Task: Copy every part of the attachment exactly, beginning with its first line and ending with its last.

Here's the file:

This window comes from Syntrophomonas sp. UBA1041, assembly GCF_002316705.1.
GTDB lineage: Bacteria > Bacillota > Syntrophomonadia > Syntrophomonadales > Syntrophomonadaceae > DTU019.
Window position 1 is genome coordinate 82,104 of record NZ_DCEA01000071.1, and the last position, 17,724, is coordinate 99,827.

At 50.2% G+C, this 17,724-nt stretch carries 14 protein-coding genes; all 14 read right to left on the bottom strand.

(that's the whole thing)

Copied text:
This window comes from Syntrophomonas sp. UBA1041, assembly GCF_002316705.1.
GTDB lineage: Bacteria > Bacillota > Syntrophomonadia > Syntrophomonadales > Syntrophomonadaceae > DTU019.
Window position 1 is genome coordinate 82,104 of record NZ_DCEA01000071.1, and the last position, 17,724, is coordinate 99,827.

At 50.2% G+C, this 17,724-nt stretch carries 14 protein-coding genes; all 14 read right to left on the bottom strand.